- Bloglines Is Dead, Accuses Twitter Of Murdering It (blogherald.com)
- No, RSS Is Not Dead, and Neither Are RSS Readers (gigaom.com)
- The Death Of The RSS Reader (paidcontent.org)
- Bloglines Will Shut Down October 1 (mashable.com)
|E-mail Address||Cell Phone|
|AOL.com||Motorola Razr or similar|
|Hotmail.com||Samsung or LG Flip or Candy bar phone, maybe a “txting” phone|
|Yahoo.com||Blackberry or Palm Pre|
|Gmail.com||iPhone or Android Phone|
|Custom domain (usually firstname.lastname@example.org)||Android Phone or Jailbroken iPhone|
RIM has only recently noticed and begun promoting one of their features that has been maintaining and growing their user base – BBM or Blackberry Messenger. You can see some of their recent ads touting BBM here.
For those that don’t know, BBM is a built-in application that comes with every blackberry and lets you send messages to any other blackberry user who you add to your BBM list. This combines the functionality of SMS/text messaging with IM(instant messaging). Some other cool features are that you can add people to groups and send messages back/forth to each other. I will say that the one drawback to BBM is that adding friends is a bit complicated/cumbersome/clunky as you may need to know another blackberry user’s “PIN” which they have to figure out from their phone’s operating system. Additionally, sometimes the add a friend process seems to just hang with the connection to the other user not fully functional. Besides that though, BBM is cited by many a “crackberry” addict as one of the reasons they are loyal to the Blackberry brand. Here are the reasons why I think BBM is so powerful:
1. It’s free! SMS is costly – whether paying by the message or on any fixed or unlimited plan, it’s very expensive to send an SMS. This is particularly true for international texts. With BBM – it’s all free….
2. It’s exclusive – people who have blackberries get to feel like they’re in an exclusive club where they can send each other private messages that mere mortals (or Apple fanboys) can’t access.
3. Groups – this feature allows for a continuous conversation amongst a group of friends or colleagues. Great for making plans or talking trash. This concept is so powerful that a start-up (GroupMe) was just funded to replicate that feature for all other phones via SMS.
4. [virtually] Unlimited message length – SMS is notoriously limited to 160 characters based on its ancient standard (this is the reason for Twitter’s character limit). BBM messages can be up to 2,000 characters.
5. Threaded conversations – Conversations on BBM look like IM with the back/forth of a conversation displayed and the history clearly visible. This is an especially huge improvement (ironically) on how Blackberry handles SMS messages which are buried in a “unified” inbox.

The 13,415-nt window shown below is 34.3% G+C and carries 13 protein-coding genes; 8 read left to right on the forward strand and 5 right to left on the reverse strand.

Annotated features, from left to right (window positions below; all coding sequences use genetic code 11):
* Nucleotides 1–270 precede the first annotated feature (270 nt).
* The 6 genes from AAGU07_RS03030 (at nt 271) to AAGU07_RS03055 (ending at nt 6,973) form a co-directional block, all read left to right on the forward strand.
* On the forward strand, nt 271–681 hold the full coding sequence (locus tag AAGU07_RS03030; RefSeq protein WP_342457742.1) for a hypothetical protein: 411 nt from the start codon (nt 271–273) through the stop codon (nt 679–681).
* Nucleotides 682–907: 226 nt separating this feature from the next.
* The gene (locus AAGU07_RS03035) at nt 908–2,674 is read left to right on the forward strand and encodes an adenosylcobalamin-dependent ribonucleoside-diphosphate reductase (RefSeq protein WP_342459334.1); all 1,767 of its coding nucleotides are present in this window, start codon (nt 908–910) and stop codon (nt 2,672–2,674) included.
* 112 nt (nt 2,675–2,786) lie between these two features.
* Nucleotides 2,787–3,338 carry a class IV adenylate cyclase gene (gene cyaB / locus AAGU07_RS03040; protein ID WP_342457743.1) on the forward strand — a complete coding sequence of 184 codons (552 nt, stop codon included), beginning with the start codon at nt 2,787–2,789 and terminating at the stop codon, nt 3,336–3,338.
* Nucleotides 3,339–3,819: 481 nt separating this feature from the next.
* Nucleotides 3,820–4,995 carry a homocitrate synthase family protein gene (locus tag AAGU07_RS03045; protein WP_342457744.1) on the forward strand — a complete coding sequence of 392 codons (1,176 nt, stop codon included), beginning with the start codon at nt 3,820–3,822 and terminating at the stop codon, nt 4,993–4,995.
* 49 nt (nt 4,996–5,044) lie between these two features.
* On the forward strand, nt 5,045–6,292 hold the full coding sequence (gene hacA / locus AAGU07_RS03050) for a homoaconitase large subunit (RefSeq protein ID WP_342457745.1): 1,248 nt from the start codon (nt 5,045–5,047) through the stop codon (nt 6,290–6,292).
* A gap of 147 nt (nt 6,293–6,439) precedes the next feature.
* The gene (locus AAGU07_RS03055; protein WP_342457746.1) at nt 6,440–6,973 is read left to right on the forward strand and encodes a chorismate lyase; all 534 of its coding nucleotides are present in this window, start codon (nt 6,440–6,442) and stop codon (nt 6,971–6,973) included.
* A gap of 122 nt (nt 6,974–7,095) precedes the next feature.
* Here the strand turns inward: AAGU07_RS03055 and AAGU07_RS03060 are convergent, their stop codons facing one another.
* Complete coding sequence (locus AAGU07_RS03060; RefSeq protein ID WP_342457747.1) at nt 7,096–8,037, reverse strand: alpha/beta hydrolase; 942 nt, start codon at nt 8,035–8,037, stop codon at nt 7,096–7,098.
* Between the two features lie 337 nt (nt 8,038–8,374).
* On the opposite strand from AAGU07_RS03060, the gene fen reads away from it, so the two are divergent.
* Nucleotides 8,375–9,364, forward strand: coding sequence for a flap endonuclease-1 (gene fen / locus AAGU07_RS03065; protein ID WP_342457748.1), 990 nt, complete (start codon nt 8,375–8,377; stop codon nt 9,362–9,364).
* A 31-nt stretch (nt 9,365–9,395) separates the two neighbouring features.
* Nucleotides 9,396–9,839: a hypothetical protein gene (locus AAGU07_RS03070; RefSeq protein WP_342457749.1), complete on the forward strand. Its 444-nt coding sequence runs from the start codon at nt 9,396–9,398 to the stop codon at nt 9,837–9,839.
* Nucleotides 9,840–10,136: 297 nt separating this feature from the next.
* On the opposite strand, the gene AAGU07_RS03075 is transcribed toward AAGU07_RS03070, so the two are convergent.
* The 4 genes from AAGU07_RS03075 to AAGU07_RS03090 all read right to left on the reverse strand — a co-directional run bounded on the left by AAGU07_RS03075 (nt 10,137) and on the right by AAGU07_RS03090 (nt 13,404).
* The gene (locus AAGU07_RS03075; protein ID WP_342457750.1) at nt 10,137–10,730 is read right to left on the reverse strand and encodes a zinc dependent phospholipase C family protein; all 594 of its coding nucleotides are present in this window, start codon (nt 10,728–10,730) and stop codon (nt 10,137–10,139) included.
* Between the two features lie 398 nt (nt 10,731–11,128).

6. Easy file transfers – it’s easy to send along a photo, video or even contact to one of your BBM contacts, all within the same BBM app.
7. Instant notifications – the fact that BBM notifications are instantaneous, just like SMS means it’s made specifically for things you want to tell someone right now, differentiating it from e-mail.
8. It’s free – the carriers did Blackberry a huge favor by making SMS so absurdly expensive. They have tried at some points to charge users for BBM messages, but RIM has won that fight.
BBM has become a huge and powerful network effect for RIM. It makes users want to keep their blackberries and attracts new users to the brand.
Ok – so Facetime going to be the BBM for the iPhone? On one hand, it certainly fits the mold. It’s a very cool and unique method to communicate with others via video chat. The UI is great and it’s very simple to set-up a video call. For now, it’s a closed network, so you can’t Facetime with anyone who doesn’t have an iPhone 4 (or now the new iPod touch). Here’s why I don’t think it will be quite as successful a network effect:
1. Text communication has eclipsed voice as the preferred means for most people. There are many theories about this, but text in some ways is more efficient. It has the potential to be asynchronous and it is certainly more private in public environments. Mostly though it probably lets us maintain the illusion that by “multitasking”, we are able to accomplish more. In any case, this is a major trend and I think that video goes the other way, it’s totally synchronous, you can’t (in good conscience) check your email or do something else while on a Facetime video chat with someone else.
2. Because of number 1 – I think that video chat via mobile will be a much less frequently used feature than any form of text communication (like BBM), so it won’t be seen as integral to one’s experience. Once the novelty factor wears off, I imagine it may be like, “so what?” or “my phone has video chat too.”
3. As I inferred in #2, I think that front facing cameras will become more prevalent in other devices and interoperable mobile video chat through Skype and other providers will become the norm. Apple will either open the access to their video chat platform or suffer the consequences.
So this begs another question– why didn’t Apple launch the iPhone with iChat, it’s native Mac OS IM client – this could have been their BBM, right? My theory is that At&t bargained hard so that they could charge many users $20/month for unlimited SMS on top of the $25-$30 they charge per month for data…. I think this is an argument Apple should have fought harder on as it’s one of the only things that is allowing Blackberry to cling to its consumer user base. I’m not sure that it will be enough for RIM though as Apple has another network effect that I think will be more powerful over time and it’s called…. the App Store.
It’s unclear how the Wilpons fared when the Madoff scheme collapsed (they insist they came out ahead) ). If they didn’t do quite as well as expected though, they might have gotten less than they bargained for with this deal…..